Eucharist: means ‘thanksgiving’; refers to the bread and wine at Mass after they are consecrated by the priest and transformed into the Body, Blood, Soul, and Divinity of Jesus Christ; learn more here!
Gospel: means ‘good news’; refers to the saving message of Jesus by which we are freed from sin and made able to attain eternal life; also refers to one of the first four books of the New Testament Scriptures
Holy: means ‘set apart’; refers to both objects or people; holy objects (like the altar or ambo) are ‘set apart’ from ordinary or ‘secular’ things; holy people (or holiness) means that a person is becoming more and more ‘set apart’ from worldliness, being in the world but not of the world
Homily: the sermon given by a member of the clergy following the proclamation of the Gospel reading at Mass
Knights of Columbus: a Catholic service fraternity for men dedicated to charity and works of service; founded in 1882 by Father Michael McGivney in New Haven, CT
Laity: the members of the baptized who have not received the Sacrament of Holy Orders; sometimes also distinguished from those in consecrated life
Liturgy: the prayer of the Church; the participation of the People of God in the redemptive work of God, expressed principally in the celebration of the Sacraments
Magisterium: made up of all the bishops, with the Pope and cardinals at the head; the teachings of the magisterium contribute to the deposit of faith
Mass: the central act of worship of the Catholic Church; established by Jesus at the Last Supper, the Mass is the Sacramental celebration in which the mystery of our salvation is renewed and accomplished, where Jesus gives himself to us in the Eucharist
Ministry: the service or work of sanctification performed by the preaching of the Word and the celebration of the Sacraments
Monsignor: an honorary title given to some priests by the Pope for their years of service to the Church
Parish: a stable community of the faithful within a particular diocese whose pastoral care and responsibility is given by the bishop to a priest as pastor
Pope: the bishop of Rome and the historical successor of St. Peter who leads the universal Church as Christ’s vicar on earth
Priest: the second rank in the clergy and a co-worker of the bishop; whereas a bishop is the leader of a particular diocese, priests are typically assigned as leaders of a particular parish within the diocese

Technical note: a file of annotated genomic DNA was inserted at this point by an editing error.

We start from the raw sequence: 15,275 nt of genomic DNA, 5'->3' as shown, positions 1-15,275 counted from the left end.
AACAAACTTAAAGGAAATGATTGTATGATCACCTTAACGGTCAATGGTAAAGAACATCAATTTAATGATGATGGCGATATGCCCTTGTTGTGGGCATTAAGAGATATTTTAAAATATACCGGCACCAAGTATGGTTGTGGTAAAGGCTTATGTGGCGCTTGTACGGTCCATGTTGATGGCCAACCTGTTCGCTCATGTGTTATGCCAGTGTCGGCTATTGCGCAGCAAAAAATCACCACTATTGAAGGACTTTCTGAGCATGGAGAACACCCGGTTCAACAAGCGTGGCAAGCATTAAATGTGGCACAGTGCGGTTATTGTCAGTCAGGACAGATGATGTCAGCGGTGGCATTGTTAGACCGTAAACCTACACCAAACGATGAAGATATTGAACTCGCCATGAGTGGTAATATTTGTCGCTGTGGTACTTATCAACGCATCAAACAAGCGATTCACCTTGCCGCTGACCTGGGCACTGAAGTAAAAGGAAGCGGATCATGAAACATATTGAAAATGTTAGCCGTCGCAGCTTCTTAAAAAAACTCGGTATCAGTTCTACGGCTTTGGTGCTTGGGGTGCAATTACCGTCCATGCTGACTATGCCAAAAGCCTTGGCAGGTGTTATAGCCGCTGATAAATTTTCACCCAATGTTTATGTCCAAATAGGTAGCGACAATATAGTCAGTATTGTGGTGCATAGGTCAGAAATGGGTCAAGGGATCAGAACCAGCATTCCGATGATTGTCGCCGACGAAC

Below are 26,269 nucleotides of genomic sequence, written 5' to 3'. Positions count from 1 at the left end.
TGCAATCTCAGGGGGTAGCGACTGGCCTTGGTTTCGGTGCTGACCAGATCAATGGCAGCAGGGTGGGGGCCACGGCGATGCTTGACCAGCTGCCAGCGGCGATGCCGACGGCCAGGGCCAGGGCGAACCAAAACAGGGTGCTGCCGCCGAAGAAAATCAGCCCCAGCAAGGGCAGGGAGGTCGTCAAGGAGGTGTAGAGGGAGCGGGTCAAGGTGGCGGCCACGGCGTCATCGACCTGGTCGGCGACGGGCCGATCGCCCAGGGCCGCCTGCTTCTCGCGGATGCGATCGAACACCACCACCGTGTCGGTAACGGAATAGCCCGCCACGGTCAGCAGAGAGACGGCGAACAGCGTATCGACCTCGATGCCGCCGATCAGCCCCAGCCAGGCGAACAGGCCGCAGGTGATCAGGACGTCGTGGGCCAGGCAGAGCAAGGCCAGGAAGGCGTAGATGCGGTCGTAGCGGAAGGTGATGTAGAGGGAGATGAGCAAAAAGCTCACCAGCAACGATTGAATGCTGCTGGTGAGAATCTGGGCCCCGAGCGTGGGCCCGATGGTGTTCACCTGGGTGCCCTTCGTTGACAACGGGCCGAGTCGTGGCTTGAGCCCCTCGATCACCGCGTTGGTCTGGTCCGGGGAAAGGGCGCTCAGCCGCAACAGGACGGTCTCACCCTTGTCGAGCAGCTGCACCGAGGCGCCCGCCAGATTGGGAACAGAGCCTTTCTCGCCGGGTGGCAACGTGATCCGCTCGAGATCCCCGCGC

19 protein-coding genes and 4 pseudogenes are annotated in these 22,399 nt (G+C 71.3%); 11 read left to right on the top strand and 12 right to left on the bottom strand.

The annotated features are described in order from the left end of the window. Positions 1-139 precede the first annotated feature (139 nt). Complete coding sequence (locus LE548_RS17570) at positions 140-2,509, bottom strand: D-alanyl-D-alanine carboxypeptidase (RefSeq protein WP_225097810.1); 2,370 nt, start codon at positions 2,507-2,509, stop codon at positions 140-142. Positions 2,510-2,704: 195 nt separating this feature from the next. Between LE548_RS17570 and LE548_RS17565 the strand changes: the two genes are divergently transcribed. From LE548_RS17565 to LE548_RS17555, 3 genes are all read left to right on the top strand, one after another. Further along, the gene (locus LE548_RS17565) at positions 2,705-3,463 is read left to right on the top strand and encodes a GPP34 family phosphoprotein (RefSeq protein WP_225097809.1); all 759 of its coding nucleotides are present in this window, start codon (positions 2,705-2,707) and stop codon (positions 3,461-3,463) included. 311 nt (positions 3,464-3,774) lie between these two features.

Purgatory: a state of final purification after death and before entrance into heaven for those who died in God’s friendship, but whose souls were yet imperfectly purified; a final cleansing of human imperfection before one is able to enter the joy of heaven
RCIA: the Rite of Christian Initiation for Adults; the program of initiation established for adults who wish to become members of the Catholic faith; learn more here!
Rosary: a prayer in honor of the Blessed Virgin Mary and a meditation on the central mysteries of Christ’s life; often prayed with a chain of beads
Sacrament: an efficacious sign of grace which Jesus instituted and entrusted to the Church by which divine life is dispensed to us; there are seven Sacraments of the Church
Sacred: another word for holy or holiness
Saint: any member of the communion of souls who are in heaven; some saints are officially recognized by the Church as models of heroic Christian virtue, who have lived lives of surpassing charity and exceptional witness to the Gospel
Sanctuary: the space inside the church building that is specifically for Mass and other forms of prayer and worship
Scripture: another name for the Bible
Secular: refers to anything that is not directed toward religion; anything ordinary; anything that is not considered sacred or holy
Tabernacle: the place where the unconsummed Eucharist is kept; made of precious material and designated by a constantly burning candle known as the ‘sancutary lamp’ or the ‘sanctuary light’
Tradition: that which has been handed down to the Church from Christ but never written (i.e. Sunday being the day set aside for Christian worship)
Vatican II: a number of sessions held at the Vatican from 1962-1965; comprised of the Magisterium seeking to further clarify and explain the Deposit of Faith and set the direction for the entire Church; 16 documents were published as a result
Vestments: garments worn by members of the clergy when offering prayers in an official capacity on behalf of the Church